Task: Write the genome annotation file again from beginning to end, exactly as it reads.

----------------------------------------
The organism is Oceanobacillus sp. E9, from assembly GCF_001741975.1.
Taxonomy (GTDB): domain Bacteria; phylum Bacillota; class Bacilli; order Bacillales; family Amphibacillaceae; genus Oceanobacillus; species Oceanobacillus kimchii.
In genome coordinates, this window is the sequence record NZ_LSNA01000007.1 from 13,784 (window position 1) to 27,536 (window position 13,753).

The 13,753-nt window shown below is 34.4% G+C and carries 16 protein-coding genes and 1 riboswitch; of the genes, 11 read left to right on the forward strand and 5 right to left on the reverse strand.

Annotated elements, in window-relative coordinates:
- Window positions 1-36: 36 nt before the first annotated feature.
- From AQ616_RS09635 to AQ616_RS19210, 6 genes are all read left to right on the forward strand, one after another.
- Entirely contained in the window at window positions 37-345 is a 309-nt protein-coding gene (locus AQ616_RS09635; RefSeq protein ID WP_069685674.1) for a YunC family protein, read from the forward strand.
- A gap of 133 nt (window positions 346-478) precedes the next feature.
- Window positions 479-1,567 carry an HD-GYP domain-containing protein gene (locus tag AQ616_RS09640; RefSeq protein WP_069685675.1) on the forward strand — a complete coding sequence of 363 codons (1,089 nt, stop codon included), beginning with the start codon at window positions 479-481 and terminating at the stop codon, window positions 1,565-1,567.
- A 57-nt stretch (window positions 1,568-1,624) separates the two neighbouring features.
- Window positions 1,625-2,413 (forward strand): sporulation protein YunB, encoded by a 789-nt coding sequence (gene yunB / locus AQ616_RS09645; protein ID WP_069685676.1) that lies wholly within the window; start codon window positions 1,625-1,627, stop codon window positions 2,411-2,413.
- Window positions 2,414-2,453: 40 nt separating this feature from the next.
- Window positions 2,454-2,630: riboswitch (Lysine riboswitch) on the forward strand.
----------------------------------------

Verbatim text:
The organism is Oceanobacillus sp. E9, from assembly GCF_001741975.1.
Taxonomy (GTDB): domain Bacteria; phylum Bacillota; class Bacilli; order Bacillales; family Amphibacillaceae; genus Oceanobacillus; species Oceanobacillus kimchii.
In genome coordinates, this window is the sequence record NZ_LSNA01000007.1 from 13,784 (window position 1) to 27,536 (window position 13,753).

The 13,753-nt window shown below is 34.4% G+C and carries 16 protein-coding genes and 1 riboswitch; of the genes, 11 read left to right on the forward strand and 5 right to left on the reverse strand.

Annotated elements, in window-relative coordinates:
- Window positions 1-36: 36 nt before the first annotated feature.
- From AQ616_RS09635 to AQ616_RS19210, 6 genes are all read left to right on the forward strand, one after another.
- Entirely contained in the window at window positions 37-345 is a 309-nt protein-coding gene (locus AQ616_RS09635; RefSeq protein ID WP_069685674.1) for a YunC family protein, read from the forward strand.
- A gap of 133 nt (window positions 346-478) precedes the next feature.
- Window positions 479-1,567 carry an HD-GYP domain-containing protein gene (locus tag AQ616_RS09640; RefSeq protein WP_069685675.1) on the forward strand — a complete coding sequence of 363 codons (1,089 nt, stop codon included), beginning with the start codon at window positions 479-481 and terminating at the stop codon, window positions 1,565-1,567.
- A 57-nt stretch (window positions 1,568-1,624) separates the two neighbouring features.
- Window positions 1,625-2,413 (forward strand): sporulation protein YunB, encoded by a 789-nt coding sequence (gene yunB / locus AQ616_RS09645; protein ID WP_069685676.1) that lies wholly within the window; start codon window positions 1,625-1,627, stop codon window positions 2,411-2,413.
- Window positions 2,414-2,453: 40 nt separating this feature from the next.
- Window positions 2,454-2,630: riboswitch (Lysine riboswitch) on the forward strand.